Many New Yorkers are going back to work — but on their own terms

Many New Yorkers are going back to work — but on their own terms
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Observers point out that the campaign against enhanced unemployment insurance (UI) benefits is just the latest manifestation of an ongoing assault on worker power. Namely, whereas higher UI benefits have not meaningfully decreased most people’s desire to work, they have affected people’s willingness to work for low wages in situations that deny them dignity. The extra UI income has given many workers — possibly for the first time in their working lives — financial security that’s allowing them to search for better, more satisfying and dignified work. 

In this view, greater UI benefits are not just means of survival but of empowerment. Guaranteed weekly income in sums that meet one’s needs makes it possible for more people to pursue their goals and develop their talents. It also plays a critical role in supporting those who perform at-home care work, a responsibility that became day-to-day reality for more people than ever during COVID-19. 

The takeaway is that whether workers receiving enhanced UI have been spending the pandemic caring for family members, pursuing creative passions, looking for better work, or some combination of these, many have leveraged their sudden financial security into a clearer analysis of the wage labor system, and are now in a stronger position to reject exploitative and dehumanizing work. 


If UI is contributing to worker empowerment, then one place where evidence might show up is in self-employment data. Researchers tend to link the concepts of personal self-determination, or the ability to chart one’s life course, and self-employment. Self-employment has been tied to higher job satisfaction, greater job commitment and a stronger sense of autonomy than wage-based work. 

Data from the U.S. Current Population Survey (CPS) Basic Monthly Survey (via IPUMS), which ran through June, can offer some insights into self-employment. Because it’s where I’m based, I’ll focus on New York State. CPS data for New York show the self-employed workforce reached a low point in January, clocking in at just 82 percent of where it was a year earlier. Since then, self-employment has taken off, increasing every month of 2021 and reaching 117 percent of pre-pandemic levels in June. Meanwhile, employment for the rest of the workforce is still about 10 percent below pre-pandemic levels. 

While there are no data that would allow analysts to conclusively connect this self-employment upswing to enhanced UI benefits, data on the composition of self-employed New Yorkers hint at some compelling possibilities. First, the self-employed workforce in New York has become more income diverse in 2021. The share of self-employed workers with annual family income below $25,000 more than doubled, from 5 percent in January to 11 percent in June. During the same interval, workers with family income between $25,000 and $50,000 grew from 11 percent to 15 percent of the self-employed workforce, while those with annual family income over $100,000 had their share fall from 51 percent to 38 percent. Hence, rapid growth in self-employment in the first half of 2021 was driven by New Yorkers from lower-income families. In what’s probably not a coincidence, low-wage workers in New York were disproportionately vulnerable to COVID-related job losses, and therefore were likely to be among the state’s most common UI claimants.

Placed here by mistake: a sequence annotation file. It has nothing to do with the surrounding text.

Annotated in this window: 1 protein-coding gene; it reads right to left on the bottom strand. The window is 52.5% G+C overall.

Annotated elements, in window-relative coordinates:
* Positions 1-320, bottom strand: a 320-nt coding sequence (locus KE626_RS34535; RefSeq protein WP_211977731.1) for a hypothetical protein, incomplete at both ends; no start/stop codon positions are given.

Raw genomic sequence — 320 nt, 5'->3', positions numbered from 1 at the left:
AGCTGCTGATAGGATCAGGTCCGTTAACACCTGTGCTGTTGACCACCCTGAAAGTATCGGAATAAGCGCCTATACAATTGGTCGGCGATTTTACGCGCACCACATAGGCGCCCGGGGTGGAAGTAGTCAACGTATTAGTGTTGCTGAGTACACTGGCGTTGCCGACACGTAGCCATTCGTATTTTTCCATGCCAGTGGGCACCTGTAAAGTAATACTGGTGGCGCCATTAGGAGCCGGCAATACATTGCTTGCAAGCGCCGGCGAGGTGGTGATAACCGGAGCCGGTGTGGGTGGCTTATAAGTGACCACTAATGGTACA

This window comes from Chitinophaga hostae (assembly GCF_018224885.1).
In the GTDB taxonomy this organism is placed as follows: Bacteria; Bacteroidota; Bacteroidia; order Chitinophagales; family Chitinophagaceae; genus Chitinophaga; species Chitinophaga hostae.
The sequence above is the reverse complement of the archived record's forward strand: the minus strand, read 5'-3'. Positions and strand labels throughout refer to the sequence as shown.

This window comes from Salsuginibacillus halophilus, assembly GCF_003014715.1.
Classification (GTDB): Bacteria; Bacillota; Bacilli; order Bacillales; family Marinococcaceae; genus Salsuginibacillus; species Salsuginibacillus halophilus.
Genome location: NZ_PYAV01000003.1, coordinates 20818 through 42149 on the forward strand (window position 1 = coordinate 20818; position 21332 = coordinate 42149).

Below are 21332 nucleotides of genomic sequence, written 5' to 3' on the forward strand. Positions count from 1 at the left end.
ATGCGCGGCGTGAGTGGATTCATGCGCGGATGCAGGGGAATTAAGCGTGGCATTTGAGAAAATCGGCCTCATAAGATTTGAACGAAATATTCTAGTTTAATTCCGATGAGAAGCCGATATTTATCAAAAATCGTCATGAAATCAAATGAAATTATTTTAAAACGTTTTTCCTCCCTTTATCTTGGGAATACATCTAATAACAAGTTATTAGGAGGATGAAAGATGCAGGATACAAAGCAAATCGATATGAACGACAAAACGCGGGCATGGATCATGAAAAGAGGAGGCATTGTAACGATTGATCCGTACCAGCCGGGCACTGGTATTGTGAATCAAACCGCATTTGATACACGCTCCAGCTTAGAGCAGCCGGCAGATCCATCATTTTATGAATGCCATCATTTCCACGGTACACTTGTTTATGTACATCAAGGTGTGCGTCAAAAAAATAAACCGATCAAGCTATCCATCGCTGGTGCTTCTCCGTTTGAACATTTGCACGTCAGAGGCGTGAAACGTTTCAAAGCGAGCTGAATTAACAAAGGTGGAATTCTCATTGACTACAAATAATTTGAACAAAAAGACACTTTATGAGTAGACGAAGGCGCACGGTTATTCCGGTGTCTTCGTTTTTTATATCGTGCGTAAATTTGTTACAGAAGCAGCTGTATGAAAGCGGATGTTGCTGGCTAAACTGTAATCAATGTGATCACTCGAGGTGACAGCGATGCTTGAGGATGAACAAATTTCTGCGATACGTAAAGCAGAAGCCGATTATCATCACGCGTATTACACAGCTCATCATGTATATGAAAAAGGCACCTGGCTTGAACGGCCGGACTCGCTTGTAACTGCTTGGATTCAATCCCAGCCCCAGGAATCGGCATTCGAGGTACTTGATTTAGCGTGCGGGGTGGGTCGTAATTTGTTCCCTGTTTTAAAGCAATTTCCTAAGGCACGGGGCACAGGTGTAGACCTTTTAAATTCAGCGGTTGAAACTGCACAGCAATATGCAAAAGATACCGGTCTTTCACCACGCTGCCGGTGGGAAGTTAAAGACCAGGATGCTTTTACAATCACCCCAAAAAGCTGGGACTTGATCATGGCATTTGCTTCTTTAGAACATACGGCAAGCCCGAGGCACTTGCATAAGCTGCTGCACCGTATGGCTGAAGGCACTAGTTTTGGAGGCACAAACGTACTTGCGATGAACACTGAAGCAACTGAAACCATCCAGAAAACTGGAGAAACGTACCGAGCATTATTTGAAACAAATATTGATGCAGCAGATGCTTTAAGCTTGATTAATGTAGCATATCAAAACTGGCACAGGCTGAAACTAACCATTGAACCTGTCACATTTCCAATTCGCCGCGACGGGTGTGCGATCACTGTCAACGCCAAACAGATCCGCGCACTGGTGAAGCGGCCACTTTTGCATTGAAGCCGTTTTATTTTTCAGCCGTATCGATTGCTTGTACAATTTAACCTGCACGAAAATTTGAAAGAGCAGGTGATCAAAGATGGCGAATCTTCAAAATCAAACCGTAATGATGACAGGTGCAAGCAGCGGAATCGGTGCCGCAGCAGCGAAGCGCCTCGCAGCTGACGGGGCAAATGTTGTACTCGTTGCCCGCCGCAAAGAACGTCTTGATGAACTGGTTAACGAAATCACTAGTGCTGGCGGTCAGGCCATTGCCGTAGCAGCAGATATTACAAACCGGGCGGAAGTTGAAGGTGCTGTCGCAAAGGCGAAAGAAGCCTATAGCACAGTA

Next, greater income diversity among New York’s self-employed intersects with greater racial-ethnic diversity. Non-white workers made up just 25 percent of the state’s self-employed workers in January, but their share since April has averaged 39 percent. Because workers of color in New York are more likely than white workers to hold low-wage jobs — specifically, low-wage jobs that were vulnerable to COVID-related job losses — it stands to reason that rising self-employment among such workers might be related to financial security from enhanced UI benefits. 

Absent finer resolution data on their experiences and choices directly from self-employed workers, it’s not possible to say for sure that more generous UI benefits empowered anyone to pursue their interests and talents and ultimately go to work for themselves. Nevertheless, such an outcome is consistent with what some predict would happen under universal basic income, which guarantees everyone a minimum standard of living. Under such a system, it’s expected that people would be able to dedicate their labor to their passions and to collective projects, unleashing their creative potentials while enriching their lives and the world around them.


Most working people have never had that sort of opportunity. They’ve lacked the power to chart their own life courses and to say “no” to the wage labor arrangements they depend on for survival. Enhanced UI benefits ostensibly gave that power to scores of low-wage workers. And the powers-that-be aren’t happy about it.

Now, as the battle over UI wages on and becomes increasingly situated in daily headlines about desperate bids to “save” American democracy, we should all pause to ask: Is there anything more democratic than protecting and expanding ordinary people’s power of self-determination?

Russell Weaver, Ph.D., is a geographer and research director at the Cornell University ILR Buffalo Co-Lab.